was born into the American aristocracy, in a family ravaged by alcoholism. She was the favorite niece of President Theodore Roosevelt. She married rising politician Franklin Delano Roosevelt in 1905 and became fully immersed in public service. By the time she arrived in the White House as First Lady in 1933, Mrs. Roosevelt had overcome a painful childhood, a domineering mother-in-law, and her discovery of FDR’s enduring love affair with another woman. She was deeply committed to a public life of her own, fighting against injustice, racism and advancing the rights of women.
During the longest tenure of any First Lady, which included the Great Depression, the New Deal and World War II, Eleanor Roosevelt remained a controversial figure because of her outspoken views and activities. She was the first presidential spouse to hold press conferences, write a syndicated newspaper column, and speak at a national convention. In 1939 she publicly stood up for Marian Anderson when the African-American singer was denied the use of Washington’s Constitution Hall because of her race. She arranged for Anderson instead to perform on the steps of the Lincoln Memorial.
After FDR’s death in 1945, Mrs. Roosevelt was appointed as a delegate to the United Nations by President Harry Truman. As chair of the Human Rights Commission, she used her influence and prestige to persuade the UN General Assembly to adopt the Universal Declaration of Human Rights. The legacy of her words and work appears in the constitutions of scores of nations and in an evolving body of international law that now protects the rights of people across the world. In the last two years of her life, from Jan. 1961 until Nov. 1962, she served as chair for President Kennedy’s Commission on the Status of Women, the first governmental organization of its kind.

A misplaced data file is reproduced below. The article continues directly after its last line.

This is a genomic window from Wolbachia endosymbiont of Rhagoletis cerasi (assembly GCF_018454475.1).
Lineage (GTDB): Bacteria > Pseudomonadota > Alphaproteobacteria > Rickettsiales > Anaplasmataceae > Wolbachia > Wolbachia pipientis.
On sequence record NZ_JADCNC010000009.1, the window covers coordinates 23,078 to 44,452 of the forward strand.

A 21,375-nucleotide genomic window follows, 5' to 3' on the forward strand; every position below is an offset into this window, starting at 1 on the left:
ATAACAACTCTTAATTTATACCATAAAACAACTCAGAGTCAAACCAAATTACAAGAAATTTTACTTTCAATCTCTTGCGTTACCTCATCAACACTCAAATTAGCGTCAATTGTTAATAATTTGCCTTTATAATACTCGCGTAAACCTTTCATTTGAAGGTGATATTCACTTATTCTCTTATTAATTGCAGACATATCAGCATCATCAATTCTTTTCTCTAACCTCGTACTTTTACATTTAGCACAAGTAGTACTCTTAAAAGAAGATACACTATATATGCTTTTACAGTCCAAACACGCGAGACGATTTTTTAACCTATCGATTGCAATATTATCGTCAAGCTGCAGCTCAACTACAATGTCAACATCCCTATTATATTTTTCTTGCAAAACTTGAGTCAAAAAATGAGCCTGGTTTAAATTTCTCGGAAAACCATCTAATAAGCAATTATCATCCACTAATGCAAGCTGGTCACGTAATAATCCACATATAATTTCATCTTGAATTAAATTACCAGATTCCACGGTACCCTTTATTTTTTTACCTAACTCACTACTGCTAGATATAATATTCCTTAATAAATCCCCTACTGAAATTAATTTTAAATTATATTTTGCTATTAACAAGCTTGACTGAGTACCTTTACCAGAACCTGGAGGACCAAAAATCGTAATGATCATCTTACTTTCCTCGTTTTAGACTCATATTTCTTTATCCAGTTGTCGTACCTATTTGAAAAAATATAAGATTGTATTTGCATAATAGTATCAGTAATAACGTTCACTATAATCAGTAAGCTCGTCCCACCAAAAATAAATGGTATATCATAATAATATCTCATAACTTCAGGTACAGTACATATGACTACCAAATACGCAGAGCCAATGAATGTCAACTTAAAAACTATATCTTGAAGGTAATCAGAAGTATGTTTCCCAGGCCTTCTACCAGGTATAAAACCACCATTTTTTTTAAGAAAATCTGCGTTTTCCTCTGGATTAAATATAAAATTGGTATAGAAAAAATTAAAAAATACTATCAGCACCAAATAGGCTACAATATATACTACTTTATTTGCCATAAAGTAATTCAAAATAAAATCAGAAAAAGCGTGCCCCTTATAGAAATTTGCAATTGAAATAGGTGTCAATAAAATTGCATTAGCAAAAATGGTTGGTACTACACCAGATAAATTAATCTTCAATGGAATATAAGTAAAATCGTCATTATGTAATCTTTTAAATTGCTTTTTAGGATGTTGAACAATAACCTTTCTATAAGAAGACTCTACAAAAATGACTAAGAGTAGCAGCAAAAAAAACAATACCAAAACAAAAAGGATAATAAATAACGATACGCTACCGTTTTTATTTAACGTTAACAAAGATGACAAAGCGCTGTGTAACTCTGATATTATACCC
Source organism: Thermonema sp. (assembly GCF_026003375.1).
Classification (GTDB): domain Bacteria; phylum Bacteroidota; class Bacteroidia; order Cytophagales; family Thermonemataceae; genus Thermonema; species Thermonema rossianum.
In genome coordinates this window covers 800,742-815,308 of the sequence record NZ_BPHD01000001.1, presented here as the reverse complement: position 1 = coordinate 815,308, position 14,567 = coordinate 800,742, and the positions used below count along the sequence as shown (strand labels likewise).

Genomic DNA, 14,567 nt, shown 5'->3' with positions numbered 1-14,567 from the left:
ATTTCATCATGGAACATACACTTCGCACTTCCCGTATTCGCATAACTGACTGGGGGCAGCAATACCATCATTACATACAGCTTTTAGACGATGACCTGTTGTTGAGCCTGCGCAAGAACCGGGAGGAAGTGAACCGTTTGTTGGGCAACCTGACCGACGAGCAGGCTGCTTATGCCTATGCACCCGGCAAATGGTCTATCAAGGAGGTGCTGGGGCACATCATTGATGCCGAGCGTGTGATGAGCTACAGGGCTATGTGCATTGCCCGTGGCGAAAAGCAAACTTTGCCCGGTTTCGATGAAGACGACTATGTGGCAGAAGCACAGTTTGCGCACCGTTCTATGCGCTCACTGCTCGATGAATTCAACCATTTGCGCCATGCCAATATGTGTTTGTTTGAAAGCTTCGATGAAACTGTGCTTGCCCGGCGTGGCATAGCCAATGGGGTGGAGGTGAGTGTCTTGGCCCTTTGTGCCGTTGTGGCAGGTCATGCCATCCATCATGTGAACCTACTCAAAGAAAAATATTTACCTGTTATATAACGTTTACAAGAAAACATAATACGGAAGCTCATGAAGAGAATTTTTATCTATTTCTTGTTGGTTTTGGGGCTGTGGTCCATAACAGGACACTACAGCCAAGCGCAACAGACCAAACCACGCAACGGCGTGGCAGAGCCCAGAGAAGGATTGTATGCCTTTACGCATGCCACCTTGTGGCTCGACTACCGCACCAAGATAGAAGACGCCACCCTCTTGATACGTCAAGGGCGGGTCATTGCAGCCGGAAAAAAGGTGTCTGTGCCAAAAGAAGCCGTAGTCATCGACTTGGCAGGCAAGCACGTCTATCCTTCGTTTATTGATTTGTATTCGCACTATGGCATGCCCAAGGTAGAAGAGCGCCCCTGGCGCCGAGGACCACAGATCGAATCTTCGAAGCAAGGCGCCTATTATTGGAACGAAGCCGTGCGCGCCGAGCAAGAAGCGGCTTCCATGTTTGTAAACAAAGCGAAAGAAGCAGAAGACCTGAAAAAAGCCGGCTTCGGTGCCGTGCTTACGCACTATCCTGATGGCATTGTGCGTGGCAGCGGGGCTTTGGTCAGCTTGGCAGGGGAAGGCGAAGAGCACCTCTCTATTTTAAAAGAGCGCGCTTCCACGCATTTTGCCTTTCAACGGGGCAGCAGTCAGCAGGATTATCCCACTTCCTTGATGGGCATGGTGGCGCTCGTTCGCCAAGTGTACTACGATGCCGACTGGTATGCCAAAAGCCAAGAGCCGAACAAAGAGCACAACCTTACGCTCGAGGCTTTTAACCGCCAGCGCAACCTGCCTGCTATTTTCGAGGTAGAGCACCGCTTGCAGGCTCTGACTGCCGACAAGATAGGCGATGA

Throughout her life, Eleanor Roosevelt was supported by important relationships with dedicated, intelligent, exceptional women. Marie Souvestre, a lesbian and a feminist educator who sought to develop independent minds in young women, became a surrogate mother during ER’s late adolescence. In 1920, Mrs. Roosevelt met Marion Dickerman and Nancy Cook, a lesbian couple who became her closest friends. With them, in 1925, she created the Val-Kill partnership, sometimes housed in Mrs. Roosevelt’s own home in Hyde Park. This mutually supportive partnership eventually included the Women’s Democratic News, which Mrs. Roosevelt edited, the Todhunter School for Girls, where Marion Dickerman was president, and the Val-Kill furniture factory, over which Nancy Cook presided. In 1928, Malvina “Tommy” Thompson became Mrs. Roosevelt’s private secretary. Entirely loyal to her boss, she maintained her position at Mrs. Roosevelt’s side until her death in 1953. Most importantly of all, in 1932, Mrs. Roosevelt fell in love with Lorena Hickok, a journalist, who had been assigned to cover Mrs. Roosevelt during her husband's first presidential campaign. For several years following, the two corresponded almost every day, traveled together, and consistently professed emotional and physical affection for one another. More than 3,000 letters from the pair's correspondence are preserved at the FDR Library in Hyde Park, NY. Their close friendship and working collaboration, on Mrs. Roosevelt’s writing and other projects, continued after their love affair ended, until Mrs. Roosevelt’s death in 1962.